In what appears as a knee-jerk reaction to public outrage following the recent CNN footage showing “migrants being sold as slaves” in Libya, the EU has floated the notion of a “humanitarian corridor” to relocate “stranded refugees to Europe”.
Over the past three summers, tens of thousands of migrants piled into boats to make the perilous journey across the Mediterranean. This summer, though, the sea was unusually empty.
Since the European Union and Turkey struck a deal in 2016—in effect closing the eastern route to Greece—Italy has been the main destination for migrants. But the number of arrivals there in July was down by more than half compared with last year. In August it fell even further: fewer than 4,000 people came ashore, against more than 21,000 in August 2016. It was the lowest monthly figure recorded in nearly two years. Continue reading Why the Number of Migrants Crossing the Mediterranean is Falling?→
Migrants granted leave to remain in Switzerland on the basis that they risk death in their homelands are using welfare money to fund holidays back home, the Basler Zeitung reports.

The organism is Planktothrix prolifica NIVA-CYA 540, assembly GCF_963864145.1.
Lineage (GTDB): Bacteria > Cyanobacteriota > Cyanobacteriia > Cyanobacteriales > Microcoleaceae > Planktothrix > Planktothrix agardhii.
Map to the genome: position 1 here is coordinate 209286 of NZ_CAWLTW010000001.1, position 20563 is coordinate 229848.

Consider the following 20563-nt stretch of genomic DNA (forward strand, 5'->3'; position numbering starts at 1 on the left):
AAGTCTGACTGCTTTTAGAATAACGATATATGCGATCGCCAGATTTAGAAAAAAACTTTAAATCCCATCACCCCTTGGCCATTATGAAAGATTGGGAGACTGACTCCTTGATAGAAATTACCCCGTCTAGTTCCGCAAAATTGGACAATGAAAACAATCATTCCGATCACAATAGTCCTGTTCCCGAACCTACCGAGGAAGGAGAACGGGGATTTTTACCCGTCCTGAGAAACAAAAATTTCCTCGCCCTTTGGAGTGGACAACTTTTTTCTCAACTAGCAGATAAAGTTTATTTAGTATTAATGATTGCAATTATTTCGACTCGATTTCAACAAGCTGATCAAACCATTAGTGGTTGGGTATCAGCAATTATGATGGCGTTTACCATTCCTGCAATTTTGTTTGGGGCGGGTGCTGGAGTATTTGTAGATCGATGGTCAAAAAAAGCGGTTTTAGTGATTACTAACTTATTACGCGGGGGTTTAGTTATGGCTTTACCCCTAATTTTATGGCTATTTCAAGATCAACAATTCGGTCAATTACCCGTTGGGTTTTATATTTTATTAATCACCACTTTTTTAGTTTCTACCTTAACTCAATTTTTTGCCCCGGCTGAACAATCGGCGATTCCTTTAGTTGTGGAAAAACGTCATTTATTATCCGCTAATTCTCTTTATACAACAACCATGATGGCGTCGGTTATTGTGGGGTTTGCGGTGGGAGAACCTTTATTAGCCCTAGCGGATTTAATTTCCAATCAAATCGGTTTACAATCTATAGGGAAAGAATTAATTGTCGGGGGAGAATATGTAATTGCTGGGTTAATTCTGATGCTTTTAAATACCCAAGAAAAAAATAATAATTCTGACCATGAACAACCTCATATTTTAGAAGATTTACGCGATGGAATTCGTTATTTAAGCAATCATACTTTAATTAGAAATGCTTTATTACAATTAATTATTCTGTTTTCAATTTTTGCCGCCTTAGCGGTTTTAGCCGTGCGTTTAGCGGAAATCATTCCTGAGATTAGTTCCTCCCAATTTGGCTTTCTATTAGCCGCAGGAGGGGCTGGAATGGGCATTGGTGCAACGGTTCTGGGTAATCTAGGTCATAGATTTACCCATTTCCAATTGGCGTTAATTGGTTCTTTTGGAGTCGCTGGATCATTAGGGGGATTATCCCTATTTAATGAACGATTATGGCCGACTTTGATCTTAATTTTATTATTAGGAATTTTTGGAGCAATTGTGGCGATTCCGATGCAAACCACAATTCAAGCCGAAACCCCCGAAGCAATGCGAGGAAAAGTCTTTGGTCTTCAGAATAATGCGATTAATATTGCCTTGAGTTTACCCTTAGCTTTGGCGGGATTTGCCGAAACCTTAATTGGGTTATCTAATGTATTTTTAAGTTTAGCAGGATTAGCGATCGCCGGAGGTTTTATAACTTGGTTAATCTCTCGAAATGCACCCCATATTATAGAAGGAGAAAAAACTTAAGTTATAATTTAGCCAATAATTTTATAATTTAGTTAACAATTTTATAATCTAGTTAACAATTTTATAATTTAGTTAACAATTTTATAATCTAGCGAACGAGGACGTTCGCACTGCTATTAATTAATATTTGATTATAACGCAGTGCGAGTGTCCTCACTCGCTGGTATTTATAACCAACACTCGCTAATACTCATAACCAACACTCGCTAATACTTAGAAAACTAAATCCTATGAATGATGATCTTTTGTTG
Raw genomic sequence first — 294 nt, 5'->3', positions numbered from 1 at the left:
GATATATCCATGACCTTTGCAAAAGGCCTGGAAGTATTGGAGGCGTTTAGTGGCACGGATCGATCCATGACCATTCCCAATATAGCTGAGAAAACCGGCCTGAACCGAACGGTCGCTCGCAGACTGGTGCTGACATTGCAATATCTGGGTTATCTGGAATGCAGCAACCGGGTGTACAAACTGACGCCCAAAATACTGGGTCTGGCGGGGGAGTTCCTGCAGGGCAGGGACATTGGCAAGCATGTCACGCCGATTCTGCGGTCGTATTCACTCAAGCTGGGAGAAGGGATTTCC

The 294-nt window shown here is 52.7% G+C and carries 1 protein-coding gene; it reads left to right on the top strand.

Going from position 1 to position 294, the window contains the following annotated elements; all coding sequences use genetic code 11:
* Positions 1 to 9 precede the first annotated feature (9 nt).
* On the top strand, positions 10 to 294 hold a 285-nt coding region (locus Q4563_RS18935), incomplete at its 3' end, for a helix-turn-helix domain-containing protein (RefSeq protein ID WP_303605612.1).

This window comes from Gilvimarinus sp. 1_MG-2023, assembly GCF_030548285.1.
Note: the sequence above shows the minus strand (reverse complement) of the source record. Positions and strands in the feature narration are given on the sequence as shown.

The Swiss newspaper notes that thousands of migrants each year are heading to Eritrea for their holidays each year despite their having supposedly fled the northeast African nation in fear of their lives.
Encouraged by their success in halting a mass influx of refugees by closing Greek borders and cutting a controversial deal with Turkey, EU leaders are getting tough on African migrants too.
A Brussels summit on Thursday will endorse pilot projects to pressure African governments via aid budgets to slow an exodus of people north across the Sahara and Mediterranean. It also wants swift results from an EU campaign to deport large numbers who reach Italy. Continue reading Finally, EU Gets Tough on African Migrants→
“Why Europe and Italy are so surprised and speak of migratory problem, when it was the West that invite the Eritreans to leave their Country, attracting them with opportunities for study and work? If Europe stops automatically granting political asylum to Eritreans, the Eritreans will stop leaving.”